Over the years, when people have asked me, “Is it time yet, Claire?” my response has always been something like this: It may be moral to ‘shoot the bastards’ who kill freedom, but this isn’t the time. It doesn’t make tactical or strategic sense. Violence now will only make things much, much worse.
That’s still my strong conviction. To any members of the Deep State trolling the ‘Net desperately searching for those elusive “domestic terrorists” they’re so determined to
locate invent: I’m a useless target for you. I don’t advocate violence except in self-defense and I dread seeing anybody, especially freedomistas, start a shooting war.
My hope is, as always, that a bloated, overreaching government will ultimately undermine itself and fall non-violently, as the Soviet Union did. It already seems well on its way.
But lately I’ve been asking myself if perhaps I’m in denial about the depth and urgency — and the possibilities — of our situation.
I’ve been reading the book Comrade X sent me, American Insurgents, American Patriots by T.H. Breen. It focuses on the way ordinary citizens drove the colonies toward revolution, ultimately forcing the more famous leaders to step up and lead.
The book came with me on my recent travels to the Northeast and I hoped to finish it while sitting in the midst of the places where everything began, but only on the long flight home did I even manage to get 1/3 of the way through. The book is a treasury of little-known information. On every page Breen relates something I either didn’t know or knew but had never put into context. It’s slow-going but thought-provoking.
A large part of it so far concerns the Intolerable Acts and public outrage over them.
Many histories of the Revolution, IIRC, trace a steady growth of resistance from the Stamp Act through the Townshend Acts through the Boston Massacre through the Boston Tea Party through the Intolerable Acts to Lexington and Concord and on to the Declaration of Independence. Maybe so, but Breen positions the Intolerable Acts as the straw that broke the proverbial camel’s back. What Britain accurately but inadequately called the Coercive Acts turned ordinary, respectable farmers, lawyers, craftsmen, and housewives from angry — but loyal! — British colonists into an outraged force of active, uncompromising, and sometimes ruthless American insurgents.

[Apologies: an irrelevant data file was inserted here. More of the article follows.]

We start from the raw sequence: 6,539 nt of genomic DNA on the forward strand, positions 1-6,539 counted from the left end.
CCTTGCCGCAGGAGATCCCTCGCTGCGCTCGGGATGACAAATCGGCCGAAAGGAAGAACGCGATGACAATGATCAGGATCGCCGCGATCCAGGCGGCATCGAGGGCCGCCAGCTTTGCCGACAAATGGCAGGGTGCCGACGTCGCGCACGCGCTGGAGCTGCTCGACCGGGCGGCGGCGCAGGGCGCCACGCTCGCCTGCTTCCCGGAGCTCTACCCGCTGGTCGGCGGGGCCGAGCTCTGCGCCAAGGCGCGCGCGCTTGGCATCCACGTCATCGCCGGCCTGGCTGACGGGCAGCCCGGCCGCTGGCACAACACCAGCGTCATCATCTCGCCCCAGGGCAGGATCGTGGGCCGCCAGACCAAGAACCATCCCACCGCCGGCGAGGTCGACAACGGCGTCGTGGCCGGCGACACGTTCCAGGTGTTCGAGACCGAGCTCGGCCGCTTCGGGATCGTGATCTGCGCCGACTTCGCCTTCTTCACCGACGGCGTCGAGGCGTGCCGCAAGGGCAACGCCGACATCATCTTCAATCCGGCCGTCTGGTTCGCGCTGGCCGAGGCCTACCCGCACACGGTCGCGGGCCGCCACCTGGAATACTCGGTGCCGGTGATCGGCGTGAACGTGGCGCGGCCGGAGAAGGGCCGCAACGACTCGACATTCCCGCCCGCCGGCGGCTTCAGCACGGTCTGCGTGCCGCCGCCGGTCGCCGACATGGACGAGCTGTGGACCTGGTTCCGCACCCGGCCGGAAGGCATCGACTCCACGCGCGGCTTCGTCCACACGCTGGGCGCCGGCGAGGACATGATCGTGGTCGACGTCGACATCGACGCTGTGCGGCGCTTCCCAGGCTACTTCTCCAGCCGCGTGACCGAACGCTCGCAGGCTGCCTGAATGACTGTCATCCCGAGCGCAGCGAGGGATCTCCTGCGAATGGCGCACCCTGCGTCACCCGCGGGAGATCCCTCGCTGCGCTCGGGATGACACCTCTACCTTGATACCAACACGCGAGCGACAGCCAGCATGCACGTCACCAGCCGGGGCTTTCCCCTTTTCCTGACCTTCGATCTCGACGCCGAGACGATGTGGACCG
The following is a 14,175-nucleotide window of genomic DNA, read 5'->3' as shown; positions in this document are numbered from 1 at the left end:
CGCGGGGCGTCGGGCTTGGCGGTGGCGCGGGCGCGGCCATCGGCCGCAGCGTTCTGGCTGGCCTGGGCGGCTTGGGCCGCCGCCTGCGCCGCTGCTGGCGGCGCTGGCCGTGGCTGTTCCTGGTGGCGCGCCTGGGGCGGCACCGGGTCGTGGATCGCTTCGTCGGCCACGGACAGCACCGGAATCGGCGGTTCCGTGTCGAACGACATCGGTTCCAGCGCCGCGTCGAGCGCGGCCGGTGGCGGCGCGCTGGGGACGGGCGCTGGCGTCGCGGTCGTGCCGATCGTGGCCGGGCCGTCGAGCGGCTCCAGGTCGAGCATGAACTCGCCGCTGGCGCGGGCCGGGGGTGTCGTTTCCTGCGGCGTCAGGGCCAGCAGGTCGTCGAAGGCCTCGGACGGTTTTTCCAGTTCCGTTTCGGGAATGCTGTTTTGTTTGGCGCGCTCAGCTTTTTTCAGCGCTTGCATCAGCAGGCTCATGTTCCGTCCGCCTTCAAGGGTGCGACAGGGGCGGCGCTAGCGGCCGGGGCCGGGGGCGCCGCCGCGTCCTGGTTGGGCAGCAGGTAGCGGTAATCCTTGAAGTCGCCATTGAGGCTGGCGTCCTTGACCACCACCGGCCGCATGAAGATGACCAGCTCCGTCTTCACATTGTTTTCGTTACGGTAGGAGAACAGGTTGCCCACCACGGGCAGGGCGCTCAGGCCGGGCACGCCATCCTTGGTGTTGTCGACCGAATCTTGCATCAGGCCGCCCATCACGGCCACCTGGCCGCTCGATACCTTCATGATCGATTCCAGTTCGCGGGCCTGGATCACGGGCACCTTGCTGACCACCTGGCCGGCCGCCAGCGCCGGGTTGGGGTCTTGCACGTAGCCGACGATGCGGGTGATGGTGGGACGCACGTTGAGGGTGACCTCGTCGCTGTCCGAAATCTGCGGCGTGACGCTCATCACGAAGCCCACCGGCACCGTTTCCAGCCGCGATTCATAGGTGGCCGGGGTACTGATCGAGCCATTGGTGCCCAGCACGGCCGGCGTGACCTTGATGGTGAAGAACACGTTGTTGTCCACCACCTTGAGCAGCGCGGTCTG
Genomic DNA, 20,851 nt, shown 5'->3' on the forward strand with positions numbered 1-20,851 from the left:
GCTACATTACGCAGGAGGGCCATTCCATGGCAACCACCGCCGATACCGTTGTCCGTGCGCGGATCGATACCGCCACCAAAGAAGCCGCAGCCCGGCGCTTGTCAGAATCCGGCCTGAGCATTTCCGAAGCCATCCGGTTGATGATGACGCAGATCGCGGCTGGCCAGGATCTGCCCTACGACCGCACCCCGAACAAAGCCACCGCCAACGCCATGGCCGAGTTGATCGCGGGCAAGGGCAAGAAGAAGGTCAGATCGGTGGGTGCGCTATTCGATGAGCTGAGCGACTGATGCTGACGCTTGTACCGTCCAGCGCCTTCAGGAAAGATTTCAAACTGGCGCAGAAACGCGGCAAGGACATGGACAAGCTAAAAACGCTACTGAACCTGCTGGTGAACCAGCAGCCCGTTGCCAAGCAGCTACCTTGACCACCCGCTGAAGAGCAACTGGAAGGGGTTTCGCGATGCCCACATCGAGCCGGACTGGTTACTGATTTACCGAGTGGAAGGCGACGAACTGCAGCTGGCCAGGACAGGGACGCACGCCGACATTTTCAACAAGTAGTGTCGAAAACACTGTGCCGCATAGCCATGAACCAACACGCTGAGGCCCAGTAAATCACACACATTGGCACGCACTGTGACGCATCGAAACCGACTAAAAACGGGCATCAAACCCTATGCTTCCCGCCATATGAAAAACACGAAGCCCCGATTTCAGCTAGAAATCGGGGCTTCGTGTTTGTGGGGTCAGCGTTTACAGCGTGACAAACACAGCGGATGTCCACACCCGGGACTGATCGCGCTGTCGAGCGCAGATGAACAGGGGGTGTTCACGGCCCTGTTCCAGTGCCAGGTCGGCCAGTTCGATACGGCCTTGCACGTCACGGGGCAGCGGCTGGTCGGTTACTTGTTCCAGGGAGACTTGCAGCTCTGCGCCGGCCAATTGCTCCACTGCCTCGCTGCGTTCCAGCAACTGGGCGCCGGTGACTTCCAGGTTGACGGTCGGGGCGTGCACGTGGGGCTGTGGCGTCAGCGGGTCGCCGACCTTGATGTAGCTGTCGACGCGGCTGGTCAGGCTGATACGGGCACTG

One thing that struck me as I read was that both sides labored under delusions in the months leading up to the passage of the Acts in the spring of 1774. After the Boston Tea Party on December 16, 1773, American colonists, especially in Massachusetts, held their breath. They knew punishment would come, but not what form it would take. Because most information about British politics arrived in the form of imported and re-posted newspaper articles, colonists believed the British people were sympathetic to their cause and therefore that punishment would be limited and probably focused only on the guilty.
That was their delusion. Or one of them. They also held a long-cherished a belief that they were the legal, intellectual, and moral equal of any Englishmen, and that their fellow Englishmen saw them in the same light as they saw themselves.
They didn’t realize how implacably — if ineptly — British power brokers were against them. They didn’t realize that much of the English public, and especially the elite, looked down on them as being barely steps above the “savages” they lived among. They were, in short, viewed as the “deplorables,” “bitter clingers,” and “neanderthals” of their day.